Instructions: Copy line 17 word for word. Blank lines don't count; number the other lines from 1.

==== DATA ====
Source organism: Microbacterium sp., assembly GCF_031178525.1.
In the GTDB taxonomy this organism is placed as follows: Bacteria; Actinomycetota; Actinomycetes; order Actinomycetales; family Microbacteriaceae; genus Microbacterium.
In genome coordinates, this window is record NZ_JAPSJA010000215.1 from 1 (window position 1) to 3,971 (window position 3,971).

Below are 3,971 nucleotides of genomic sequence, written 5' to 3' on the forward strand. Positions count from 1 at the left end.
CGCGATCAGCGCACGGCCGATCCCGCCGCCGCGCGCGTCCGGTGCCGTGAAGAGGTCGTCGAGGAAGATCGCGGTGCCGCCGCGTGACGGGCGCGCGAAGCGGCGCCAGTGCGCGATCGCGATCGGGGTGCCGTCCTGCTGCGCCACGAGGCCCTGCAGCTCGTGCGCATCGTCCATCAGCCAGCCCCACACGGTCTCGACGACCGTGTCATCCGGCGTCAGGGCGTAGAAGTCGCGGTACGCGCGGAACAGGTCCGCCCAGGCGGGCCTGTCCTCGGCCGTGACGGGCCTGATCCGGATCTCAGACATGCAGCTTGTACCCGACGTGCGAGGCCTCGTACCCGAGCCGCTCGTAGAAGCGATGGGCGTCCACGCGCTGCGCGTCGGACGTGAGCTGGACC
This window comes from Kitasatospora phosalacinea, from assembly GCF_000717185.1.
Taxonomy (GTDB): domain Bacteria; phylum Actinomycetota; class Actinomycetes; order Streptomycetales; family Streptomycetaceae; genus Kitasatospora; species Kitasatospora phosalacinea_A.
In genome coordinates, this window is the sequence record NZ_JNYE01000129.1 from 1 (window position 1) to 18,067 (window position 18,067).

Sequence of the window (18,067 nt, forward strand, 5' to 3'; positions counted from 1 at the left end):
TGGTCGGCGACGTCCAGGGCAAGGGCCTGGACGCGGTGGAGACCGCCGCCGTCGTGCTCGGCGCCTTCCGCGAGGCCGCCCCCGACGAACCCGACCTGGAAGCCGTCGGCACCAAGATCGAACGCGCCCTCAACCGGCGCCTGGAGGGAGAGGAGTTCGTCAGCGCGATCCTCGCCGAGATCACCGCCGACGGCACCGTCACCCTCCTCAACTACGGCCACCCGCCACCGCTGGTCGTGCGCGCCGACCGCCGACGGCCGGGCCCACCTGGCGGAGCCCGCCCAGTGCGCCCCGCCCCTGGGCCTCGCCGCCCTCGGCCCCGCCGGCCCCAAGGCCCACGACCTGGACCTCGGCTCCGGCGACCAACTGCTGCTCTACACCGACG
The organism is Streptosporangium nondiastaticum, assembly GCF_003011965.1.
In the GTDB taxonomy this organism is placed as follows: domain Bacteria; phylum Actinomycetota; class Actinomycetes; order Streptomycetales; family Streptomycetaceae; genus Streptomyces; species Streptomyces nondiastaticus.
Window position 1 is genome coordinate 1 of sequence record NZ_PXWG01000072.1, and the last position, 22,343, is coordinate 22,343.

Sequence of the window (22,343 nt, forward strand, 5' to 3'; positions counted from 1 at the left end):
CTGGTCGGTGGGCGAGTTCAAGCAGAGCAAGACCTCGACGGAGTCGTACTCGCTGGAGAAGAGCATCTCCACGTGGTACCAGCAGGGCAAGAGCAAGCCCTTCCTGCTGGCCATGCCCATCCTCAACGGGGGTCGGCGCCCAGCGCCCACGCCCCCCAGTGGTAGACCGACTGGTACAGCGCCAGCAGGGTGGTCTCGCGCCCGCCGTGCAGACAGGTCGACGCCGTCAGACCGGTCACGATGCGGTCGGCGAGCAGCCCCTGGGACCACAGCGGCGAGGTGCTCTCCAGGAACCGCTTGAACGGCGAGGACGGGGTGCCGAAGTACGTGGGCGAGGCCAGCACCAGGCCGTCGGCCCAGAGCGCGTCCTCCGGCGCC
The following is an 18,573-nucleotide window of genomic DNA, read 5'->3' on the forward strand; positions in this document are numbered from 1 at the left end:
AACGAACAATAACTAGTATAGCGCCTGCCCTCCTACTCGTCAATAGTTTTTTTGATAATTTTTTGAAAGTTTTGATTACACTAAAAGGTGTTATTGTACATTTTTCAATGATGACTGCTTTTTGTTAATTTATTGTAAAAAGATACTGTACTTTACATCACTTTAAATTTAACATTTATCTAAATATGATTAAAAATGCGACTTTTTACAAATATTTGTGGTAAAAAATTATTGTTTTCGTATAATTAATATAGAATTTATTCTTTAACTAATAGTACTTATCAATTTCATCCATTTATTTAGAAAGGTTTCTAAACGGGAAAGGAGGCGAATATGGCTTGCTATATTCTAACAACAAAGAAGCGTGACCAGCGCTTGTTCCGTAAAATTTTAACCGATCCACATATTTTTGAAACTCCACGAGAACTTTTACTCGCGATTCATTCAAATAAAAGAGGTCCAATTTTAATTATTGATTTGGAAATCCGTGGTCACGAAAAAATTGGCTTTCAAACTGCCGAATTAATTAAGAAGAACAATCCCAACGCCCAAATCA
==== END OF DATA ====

AACGAACAATAACTAGTATAGCGCCTGCCCTCCTACTCGTCAATAGTTTTTTTGATAATTTTTTGAAAGTTTTGATTACACTAAAAGGTGTTATTGTACATTTTTCAATGATGACTGCTTTTTGTTAATTTATTGTAAAAAGATACTGTACTTTACATCACTTTAAATTTAACATTTATCTAAATATGATTAAAAATGCGACTTTTTACAAATATTTGTGGTAAAAAATTATTGTTTTCGTATAATTAATATAGAATTTATTCTTTAACTAATAGTACTTATCAATTTCATCCATTTATTTAGAAAGGTTTCTAAACGGGAAAGGAGGCGAATATGGCTTGCTATATTCTAACAACAAAGAAGCGTGACCAGCGCTTGTTCCGTAAAATTTTAACCGATCCACATATTTTTGAAACTCCACGAGAACTTTTACTCGCGATTCATTCAAATAAAAGAGGTCCAATTTTAATTATTGATTTGGAAATCCGTGGTCACGAAAAAATTGGCTTTCAAACTGCCGAATTAATTAAGAAGAACAATCCCAACGCCCAAATCA